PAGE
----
No Sleep, No Food, No Water for Nine Days"Do-iri," Most Rigorous Ordeal of 1,000-day Marathon Pilgrimage in Mount Hiei13 October 2015 - Temples/Shrines
Kogen Kamahori, an ascetic priest, has undertaken the challenging "Sennichi-Kaiho-Gyo" 1,000-day marathon pilgrimage, which has been passed down in Hieizan Enryaku-ji Temple. In the afternoon on October 13, the 41-year-old priest began the "Do-iri," regarded as the most rigorous part of the pilgrimage austerities. After entering Myo-o-do Temple located in Mudojidani, Sakamoto Honmachi, Otsu City, which commands Lake Biwa, the priest must stay there for nine days without food or water and not sleep, nor even lie down. If he successfully completes the ordeal, he will come out of the temple very early in the morning on October 21. It has been eight years since a priest has proceeded to this stage.
It takes seven years to complete the entire 1,000-day pilgrimage. The stage of "Do-iri" is the ordeal where a priest, who has already finished the austerities of 700 days, strives to become united with the Fudo Myo-o deity. It is officially named "Myo-o-do Sanro," which means confining oneself inside Myo-o-do Temple to pray. The priest has to chant the Fudo sutra 100,000 times, and is allowed to leave the temple only to go to a nearby special well at 2:00 every morning and get water to offer to the principal image. From the fifth day on, the priest is allowed to rinse his mouth with water. This confinement ritual is called "a living funeral" as it is tremendously debilitating mentally and physically.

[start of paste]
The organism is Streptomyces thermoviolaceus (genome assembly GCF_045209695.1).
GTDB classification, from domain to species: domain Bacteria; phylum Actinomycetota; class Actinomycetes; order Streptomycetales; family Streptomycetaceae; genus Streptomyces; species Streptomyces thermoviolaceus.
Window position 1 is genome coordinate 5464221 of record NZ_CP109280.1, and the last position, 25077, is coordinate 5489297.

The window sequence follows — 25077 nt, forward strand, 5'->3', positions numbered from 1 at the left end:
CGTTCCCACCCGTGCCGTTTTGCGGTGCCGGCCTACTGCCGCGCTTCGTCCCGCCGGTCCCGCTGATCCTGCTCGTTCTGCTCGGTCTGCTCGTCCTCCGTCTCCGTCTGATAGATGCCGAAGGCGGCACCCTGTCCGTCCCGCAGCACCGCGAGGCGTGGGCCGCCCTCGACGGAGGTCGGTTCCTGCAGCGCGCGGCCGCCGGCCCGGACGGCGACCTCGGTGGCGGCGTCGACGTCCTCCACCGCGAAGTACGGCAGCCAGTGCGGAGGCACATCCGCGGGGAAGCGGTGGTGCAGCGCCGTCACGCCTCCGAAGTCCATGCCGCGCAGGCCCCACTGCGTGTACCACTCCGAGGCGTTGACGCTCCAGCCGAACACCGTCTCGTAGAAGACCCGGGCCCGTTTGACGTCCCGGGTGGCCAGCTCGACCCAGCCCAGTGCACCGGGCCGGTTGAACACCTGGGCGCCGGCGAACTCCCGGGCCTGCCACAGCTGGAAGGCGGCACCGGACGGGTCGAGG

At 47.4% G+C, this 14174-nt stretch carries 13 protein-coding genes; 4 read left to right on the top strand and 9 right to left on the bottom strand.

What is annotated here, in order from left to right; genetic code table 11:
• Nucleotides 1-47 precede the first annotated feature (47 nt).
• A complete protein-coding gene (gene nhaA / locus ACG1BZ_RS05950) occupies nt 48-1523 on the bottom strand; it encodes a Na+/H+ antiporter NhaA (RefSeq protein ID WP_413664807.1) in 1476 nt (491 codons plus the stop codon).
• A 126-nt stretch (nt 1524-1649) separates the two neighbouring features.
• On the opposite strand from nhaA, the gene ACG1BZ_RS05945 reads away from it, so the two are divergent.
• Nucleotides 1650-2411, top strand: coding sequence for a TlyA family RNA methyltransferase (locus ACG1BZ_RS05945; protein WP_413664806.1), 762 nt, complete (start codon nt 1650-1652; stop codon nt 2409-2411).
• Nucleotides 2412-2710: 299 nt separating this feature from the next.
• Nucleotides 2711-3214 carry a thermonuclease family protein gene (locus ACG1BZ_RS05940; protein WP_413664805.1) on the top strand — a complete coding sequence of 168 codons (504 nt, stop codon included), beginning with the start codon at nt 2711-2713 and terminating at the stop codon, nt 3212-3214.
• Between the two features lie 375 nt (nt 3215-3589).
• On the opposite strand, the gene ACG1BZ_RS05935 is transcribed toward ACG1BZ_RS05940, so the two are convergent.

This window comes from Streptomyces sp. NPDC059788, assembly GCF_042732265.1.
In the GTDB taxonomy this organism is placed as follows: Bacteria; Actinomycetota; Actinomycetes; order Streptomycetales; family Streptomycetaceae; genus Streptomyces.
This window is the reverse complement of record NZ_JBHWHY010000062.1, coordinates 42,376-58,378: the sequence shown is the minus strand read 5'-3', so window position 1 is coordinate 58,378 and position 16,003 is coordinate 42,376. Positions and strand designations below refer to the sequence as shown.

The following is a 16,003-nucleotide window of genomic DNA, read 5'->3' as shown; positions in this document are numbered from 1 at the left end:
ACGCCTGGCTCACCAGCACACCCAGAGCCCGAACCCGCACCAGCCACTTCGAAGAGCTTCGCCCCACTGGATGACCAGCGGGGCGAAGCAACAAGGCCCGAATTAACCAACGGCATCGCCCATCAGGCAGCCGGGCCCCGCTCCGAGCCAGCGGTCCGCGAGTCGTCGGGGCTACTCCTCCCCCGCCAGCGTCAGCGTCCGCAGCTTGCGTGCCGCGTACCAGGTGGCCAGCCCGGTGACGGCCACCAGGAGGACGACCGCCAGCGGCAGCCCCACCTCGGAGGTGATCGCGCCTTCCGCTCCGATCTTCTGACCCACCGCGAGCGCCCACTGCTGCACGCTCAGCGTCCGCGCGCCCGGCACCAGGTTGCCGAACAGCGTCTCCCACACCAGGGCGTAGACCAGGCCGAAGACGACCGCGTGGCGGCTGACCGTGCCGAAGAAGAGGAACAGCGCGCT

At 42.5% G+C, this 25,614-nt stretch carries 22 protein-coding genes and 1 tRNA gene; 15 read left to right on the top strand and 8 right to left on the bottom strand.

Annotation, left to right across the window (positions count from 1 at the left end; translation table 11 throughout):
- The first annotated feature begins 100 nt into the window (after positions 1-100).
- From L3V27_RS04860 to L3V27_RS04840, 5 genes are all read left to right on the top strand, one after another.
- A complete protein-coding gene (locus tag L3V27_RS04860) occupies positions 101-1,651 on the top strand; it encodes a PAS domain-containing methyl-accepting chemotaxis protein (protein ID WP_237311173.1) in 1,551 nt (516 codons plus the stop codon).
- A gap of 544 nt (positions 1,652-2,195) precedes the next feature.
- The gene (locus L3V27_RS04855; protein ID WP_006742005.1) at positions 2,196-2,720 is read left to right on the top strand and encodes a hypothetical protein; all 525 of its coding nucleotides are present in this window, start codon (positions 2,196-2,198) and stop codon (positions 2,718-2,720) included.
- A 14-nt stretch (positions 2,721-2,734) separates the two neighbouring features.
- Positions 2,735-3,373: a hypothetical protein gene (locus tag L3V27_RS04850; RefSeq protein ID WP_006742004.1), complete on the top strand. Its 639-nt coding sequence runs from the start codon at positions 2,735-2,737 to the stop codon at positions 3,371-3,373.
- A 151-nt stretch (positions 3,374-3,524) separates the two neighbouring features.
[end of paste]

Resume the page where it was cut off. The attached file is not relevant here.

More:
After a worshipful early morning walk in the mountains that day, Kamahori participated in a ritual called "Saijiki-no-gi," the last meal before seclusion, at Homan-in next to Myo-o-do just after noon. He did not eat anything from the table.
Worshipers gathered early, waiting to see Kamahori in front of the temple. As approximately 350 people watched and prayed with their palms together for the success of his pilgrimage, Kamahori, clothed in white, appeared at around 1:00 p.m. With a tense look on his face, the priest entered the temple, led by five Dai-ajari great masters, who have already completed the marathon pilgrimage. Then, the temple's front doors were closed.
Kamahori, the chief priest of Zenju-in Temple of Enryaku-ji Temple, was born in Fukuoka Prefecture. After becoming a priest in 1991, and graduating from the Eizan Gakuin college, he started his 1,000-day marathon pilgrimage in 2011.(translated by Galileo, Inc.)